However one judges their theories, the liberating themes of the Surrealists aligned them with the struggle for human emancipation and against the growing threat of fascism. Their inability to reach a broader audience during this time is bound up with far-reaching social questions, above all, with the great defeat of socially progressive movements at the hands of Stalinism and fascism. The Surrealists' imprint, however, was indelible on trends in both art and thought. It should be noted that Giacometti's imagery was perhaps at its most vigorous during this time.
In 1934 he began working from a model again, much to the dismay of the Surrealists whom he had rejoined. The Surrealist group then expelled him for this diversion, which they regarded as retrograde. For several years he worked almost exclusively from a model, but in the years that followed he alternated between working from life and from memory. Oddly, the elongated distortions and two-dimensionality characteristic of his sculptures were even more pronounced when he worked from a live model.
He left Paris following the German invasion in World War II and stayed in Switzerland until 1945. Prior to the war he had been struck by a car and the resulting disability exempted him from military service. During the war he suffered from greater anxiety than usual and over a seven-year period his sculptures became smaller and smaller, often measuring no more than an inch in height. While he was never able to fully explain this development, one might infer that his acute sensitivity to the tenuous nature of human existence was intensified by the horror of the war.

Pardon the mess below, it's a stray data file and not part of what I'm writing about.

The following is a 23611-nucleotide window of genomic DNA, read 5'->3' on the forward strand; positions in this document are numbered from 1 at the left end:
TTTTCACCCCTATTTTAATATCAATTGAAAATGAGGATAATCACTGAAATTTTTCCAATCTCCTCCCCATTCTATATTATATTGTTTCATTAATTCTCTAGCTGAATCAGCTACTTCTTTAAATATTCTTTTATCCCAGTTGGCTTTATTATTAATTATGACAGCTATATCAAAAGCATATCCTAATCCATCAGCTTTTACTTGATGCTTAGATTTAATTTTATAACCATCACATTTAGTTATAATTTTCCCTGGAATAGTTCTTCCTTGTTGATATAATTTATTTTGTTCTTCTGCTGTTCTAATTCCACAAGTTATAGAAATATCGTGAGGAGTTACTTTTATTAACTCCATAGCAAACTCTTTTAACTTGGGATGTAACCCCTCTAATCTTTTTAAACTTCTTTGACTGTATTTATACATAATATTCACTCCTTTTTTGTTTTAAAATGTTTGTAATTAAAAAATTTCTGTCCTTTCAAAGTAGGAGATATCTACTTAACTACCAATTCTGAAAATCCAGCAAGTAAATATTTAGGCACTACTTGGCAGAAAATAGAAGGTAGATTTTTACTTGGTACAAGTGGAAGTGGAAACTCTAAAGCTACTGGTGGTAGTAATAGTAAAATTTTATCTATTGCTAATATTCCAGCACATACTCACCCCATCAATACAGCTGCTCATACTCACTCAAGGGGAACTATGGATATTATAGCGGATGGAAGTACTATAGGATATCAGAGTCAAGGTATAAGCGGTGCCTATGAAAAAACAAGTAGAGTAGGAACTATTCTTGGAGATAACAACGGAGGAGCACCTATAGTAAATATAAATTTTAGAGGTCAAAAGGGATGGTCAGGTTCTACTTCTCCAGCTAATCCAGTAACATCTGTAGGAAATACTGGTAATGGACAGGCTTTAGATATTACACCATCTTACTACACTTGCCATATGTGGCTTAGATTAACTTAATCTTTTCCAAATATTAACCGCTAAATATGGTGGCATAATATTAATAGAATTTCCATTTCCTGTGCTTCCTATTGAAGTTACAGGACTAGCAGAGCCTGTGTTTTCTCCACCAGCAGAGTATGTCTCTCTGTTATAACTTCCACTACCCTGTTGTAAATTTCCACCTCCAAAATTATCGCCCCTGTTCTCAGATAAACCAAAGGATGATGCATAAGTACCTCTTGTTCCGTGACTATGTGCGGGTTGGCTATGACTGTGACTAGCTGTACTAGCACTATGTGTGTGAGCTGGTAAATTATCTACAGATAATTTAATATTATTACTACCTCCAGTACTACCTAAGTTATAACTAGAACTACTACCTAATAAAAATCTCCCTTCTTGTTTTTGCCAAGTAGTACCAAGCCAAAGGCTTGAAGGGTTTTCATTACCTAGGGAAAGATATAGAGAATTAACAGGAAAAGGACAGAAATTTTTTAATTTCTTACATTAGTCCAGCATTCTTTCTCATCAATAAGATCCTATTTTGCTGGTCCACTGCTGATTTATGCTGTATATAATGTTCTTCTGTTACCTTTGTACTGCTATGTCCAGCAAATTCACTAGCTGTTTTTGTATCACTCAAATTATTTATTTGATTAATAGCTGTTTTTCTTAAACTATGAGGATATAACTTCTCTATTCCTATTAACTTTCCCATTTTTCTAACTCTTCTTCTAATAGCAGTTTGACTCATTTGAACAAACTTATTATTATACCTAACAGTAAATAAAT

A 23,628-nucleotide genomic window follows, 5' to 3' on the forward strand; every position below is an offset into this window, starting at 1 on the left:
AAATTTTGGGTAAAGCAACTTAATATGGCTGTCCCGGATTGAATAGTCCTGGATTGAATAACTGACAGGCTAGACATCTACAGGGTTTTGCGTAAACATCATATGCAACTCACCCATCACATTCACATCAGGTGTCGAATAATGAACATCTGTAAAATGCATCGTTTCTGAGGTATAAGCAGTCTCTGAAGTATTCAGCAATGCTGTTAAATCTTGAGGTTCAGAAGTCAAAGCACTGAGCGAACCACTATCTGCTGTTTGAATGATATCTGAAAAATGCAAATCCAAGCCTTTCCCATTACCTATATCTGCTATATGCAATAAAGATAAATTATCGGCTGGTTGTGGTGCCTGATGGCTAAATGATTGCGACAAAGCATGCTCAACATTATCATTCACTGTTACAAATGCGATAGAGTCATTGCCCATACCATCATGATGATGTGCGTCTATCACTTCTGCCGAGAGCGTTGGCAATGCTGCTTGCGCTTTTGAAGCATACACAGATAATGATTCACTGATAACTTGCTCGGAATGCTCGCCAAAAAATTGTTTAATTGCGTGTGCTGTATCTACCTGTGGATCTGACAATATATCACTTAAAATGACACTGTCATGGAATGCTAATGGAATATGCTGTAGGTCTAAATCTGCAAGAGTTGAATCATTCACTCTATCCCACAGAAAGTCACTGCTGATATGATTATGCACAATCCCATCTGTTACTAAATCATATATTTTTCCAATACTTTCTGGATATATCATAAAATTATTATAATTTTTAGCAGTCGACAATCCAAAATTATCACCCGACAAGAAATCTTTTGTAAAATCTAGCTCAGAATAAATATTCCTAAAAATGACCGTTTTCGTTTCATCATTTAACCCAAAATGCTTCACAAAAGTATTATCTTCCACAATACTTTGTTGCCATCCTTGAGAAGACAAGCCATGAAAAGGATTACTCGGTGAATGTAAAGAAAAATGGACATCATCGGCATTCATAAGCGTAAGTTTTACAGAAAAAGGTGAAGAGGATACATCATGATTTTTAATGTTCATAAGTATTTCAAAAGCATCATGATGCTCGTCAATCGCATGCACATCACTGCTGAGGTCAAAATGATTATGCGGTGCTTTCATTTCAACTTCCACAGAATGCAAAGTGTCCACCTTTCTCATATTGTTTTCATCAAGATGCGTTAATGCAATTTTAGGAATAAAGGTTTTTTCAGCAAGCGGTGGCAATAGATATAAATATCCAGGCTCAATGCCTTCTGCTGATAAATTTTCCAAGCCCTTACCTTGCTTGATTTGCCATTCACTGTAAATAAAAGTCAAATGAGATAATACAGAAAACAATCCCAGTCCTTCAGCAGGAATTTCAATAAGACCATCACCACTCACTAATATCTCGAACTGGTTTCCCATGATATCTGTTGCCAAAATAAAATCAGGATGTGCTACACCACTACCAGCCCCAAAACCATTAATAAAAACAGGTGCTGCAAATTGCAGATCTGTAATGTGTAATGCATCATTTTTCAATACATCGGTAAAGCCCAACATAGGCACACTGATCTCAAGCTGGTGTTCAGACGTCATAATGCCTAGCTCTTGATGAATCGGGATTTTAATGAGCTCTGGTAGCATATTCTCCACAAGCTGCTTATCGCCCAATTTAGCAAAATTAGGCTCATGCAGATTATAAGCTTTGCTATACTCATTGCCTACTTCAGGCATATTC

During his stay in Switzerland he met Annette Arn, whom he married in 1949. The previous year he had his first exhibition in 14 years at the Pierre Matisse Gallery in New York. During the 1950s he became acquainted with the existentialist Jean Paul Sartre and the writer Jean Genet. Notwithstanding his relationship with the Surrealists, he never became an avowed follower of any artistic school and his relations with other painters, particularly after the Second World War, were extremely limited. Toward the end of his life he had come to the conclusion that he did not need to venture beyond the confines of his studio, except to go occasionally to the cafe, to find the world.
For the majority of his later life Giacometti concentrated on depicting three themes: a portrait of a head, a woman standing, and a man walking. Each of his sculptures was the result of a frenzy of repeated creation and destruction. He would work a sculpture quickly and completely in a matter of hours, then take it apart and start over, again and again. The artist acknowledged that the final version was in no way an improvement over the first, but explained that he was compelled to repeat the process to deepen his own understanding of the problem posed before he could leave it. This seemingly arbitrary creative method reveals the intense demand he placed on himself to find truth in his work, a search he was never able to satisfy. It vividly preserved the spontaneity he cherished, which he felt allowed him to retain more of the honesty of his perceptions.